Mar 16 2014, 10:59am CDT | by Forbes
When determining whether to incorporate or not, there are no clear-cut answers. It’s really a judgment call.
Despite all this, there are some general things to keep in mind. In fact, to get some insight about incorporating, I recently talked to Matt Kaufman, who is an attorney and the head of small business services at Rocket Lawyer. The company has an easy step-by-step system to form any type of corporation, whether a limited liability company (LLC), C Corporation or S Corporation.
Here are some of his takeaways:
Liability Protection: This is perhaps the biggest reason for business owners to incorporate. For the most part, your liability exposure is limited to the amount of your investment in the company. In other words, if you put up only $1,000 for startup capital, then this is all you stand to lose if something goes wrong.
And yes, lots can go wrong! Let’s face it, we live in a litigious society. Even a seemingly minor dispute can wind up turning into a lawsuit. But with a corporation, you will go a long way to help protect your personal assets.
But to get this, you must abide by the requirements, such as keeping corporate and personal matters separate, making the right filings and disclosures, keeping minutes and so on.
You should also try to avoid agreeing to a personal guarantee for a loan. Such a contract will mean that your corporation provides no liability protection.
Status: By being a corporation, you look like a real business. It shows that you are serious.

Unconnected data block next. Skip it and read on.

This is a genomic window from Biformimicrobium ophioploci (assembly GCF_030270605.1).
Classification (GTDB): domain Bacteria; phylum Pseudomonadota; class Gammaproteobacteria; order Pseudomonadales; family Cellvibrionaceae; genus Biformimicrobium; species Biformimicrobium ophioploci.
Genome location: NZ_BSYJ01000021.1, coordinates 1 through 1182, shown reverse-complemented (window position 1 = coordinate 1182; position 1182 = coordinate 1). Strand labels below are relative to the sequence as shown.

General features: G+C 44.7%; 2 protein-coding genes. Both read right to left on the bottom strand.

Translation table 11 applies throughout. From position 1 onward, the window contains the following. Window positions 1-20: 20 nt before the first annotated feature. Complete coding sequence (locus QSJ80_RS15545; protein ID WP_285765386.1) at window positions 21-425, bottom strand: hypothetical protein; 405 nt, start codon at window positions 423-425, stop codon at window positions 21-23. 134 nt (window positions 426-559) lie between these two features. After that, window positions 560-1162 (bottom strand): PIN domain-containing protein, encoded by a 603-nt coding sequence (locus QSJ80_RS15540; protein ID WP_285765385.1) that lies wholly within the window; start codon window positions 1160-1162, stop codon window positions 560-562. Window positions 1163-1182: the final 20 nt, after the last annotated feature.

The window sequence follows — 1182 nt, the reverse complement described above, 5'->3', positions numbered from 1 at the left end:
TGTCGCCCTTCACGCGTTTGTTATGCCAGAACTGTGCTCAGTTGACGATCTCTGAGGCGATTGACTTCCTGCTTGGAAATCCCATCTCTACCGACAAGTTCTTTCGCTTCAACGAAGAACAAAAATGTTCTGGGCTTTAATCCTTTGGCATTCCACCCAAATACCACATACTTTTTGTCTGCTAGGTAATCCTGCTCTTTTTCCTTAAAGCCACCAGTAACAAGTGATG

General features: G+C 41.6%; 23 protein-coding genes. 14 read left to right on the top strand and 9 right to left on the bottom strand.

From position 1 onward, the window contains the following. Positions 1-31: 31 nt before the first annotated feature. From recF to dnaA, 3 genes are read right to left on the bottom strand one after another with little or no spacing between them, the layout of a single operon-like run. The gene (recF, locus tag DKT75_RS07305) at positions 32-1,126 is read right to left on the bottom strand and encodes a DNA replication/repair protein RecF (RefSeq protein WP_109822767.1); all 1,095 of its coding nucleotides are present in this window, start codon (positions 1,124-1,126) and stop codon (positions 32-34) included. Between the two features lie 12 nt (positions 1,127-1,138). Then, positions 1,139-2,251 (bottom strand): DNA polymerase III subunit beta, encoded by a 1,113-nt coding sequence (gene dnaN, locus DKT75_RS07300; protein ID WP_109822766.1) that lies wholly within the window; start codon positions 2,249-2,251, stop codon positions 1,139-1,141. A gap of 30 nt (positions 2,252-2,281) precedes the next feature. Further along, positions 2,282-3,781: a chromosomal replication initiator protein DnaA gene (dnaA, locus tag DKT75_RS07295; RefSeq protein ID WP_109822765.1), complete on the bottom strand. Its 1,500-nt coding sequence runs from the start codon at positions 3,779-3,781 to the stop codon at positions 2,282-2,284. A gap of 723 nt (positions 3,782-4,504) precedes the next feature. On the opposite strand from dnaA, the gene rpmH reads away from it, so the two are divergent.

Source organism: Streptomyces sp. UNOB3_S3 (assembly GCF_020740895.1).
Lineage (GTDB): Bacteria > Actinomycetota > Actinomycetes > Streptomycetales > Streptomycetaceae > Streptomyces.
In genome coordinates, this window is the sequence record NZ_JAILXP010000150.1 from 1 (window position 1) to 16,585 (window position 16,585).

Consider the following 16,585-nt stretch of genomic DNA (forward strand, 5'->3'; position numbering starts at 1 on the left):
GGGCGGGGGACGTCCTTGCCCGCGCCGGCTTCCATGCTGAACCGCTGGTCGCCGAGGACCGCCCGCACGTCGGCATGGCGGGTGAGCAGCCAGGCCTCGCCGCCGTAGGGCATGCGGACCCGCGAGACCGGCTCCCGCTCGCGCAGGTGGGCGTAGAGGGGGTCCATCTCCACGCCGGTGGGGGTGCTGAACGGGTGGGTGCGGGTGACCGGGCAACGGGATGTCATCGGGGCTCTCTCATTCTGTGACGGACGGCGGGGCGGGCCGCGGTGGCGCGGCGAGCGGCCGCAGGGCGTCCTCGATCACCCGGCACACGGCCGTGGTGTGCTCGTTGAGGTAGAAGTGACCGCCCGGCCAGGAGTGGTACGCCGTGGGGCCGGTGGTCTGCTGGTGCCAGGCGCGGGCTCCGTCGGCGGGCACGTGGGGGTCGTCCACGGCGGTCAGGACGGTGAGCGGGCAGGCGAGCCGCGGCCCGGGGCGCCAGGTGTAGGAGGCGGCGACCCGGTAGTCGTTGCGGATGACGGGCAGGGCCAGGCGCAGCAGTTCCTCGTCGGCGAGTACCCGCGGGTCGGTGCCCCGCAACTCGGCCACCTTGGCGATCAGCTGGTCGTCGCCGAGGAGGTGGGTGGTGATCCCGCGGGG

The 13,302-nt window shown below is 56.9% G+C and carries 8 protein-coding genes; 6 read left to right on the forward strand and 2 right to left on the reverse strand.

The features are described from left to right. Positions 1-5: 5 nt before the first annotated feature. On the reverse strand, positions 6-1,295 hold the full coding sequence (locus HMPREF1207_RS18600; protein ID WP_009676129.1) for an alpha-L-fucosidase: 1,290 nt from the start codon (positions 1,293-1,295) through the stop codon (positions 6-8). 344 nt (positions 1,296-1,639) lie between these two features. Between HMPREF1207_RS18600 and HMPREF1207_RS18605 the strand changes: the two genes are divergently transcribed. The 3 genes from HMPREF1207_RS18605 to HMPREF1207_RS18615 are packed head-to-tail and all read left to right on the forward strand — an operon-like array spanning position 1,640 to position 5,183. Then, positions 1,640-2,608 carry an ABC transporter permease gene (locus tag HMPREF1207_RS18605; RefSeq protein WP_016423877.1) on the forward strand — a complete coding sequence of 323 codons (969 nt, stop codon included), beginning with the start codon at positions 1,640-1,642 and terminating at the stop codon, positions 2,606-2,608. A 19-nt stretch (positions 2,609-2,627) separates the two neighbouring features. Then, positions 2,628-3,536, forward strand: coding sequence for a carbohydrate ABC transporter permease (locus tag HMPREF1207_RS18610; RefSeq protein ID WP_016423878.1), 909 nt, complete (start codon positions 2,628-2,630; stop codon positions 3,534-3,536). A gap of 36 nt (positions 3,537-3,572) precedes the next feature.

Although, in some cases, you may have no choice but to incorporate. For example, a bank will likely require that you incorporate. Or, if you raise equity capital, then you will need to do so as well.
Employee Matters: As an a corporation, you have more flexibility in providing fringe benefits, such as medical reimbursement plans or term life insurance. You will also be able to offer stock options or restricted stock, which can be a great way to attract and retain top talent.
Taxes: This should not be the main reason for incorporating. But there are certainly benefits. For example, with an S Corp, you can reduce some of the impact of the self-employment tax.
Of course, things can get extremely complicated. So to help out, I have put together a guide on this.
Tom Taulli (@ttaulli) operates MasterCFO, which helps founders with accounting and taxes. He is also the author of “How to Create the Next Facebook,” which is a step-by-step guide for creating a breakout startup.
Source: Forbes Business
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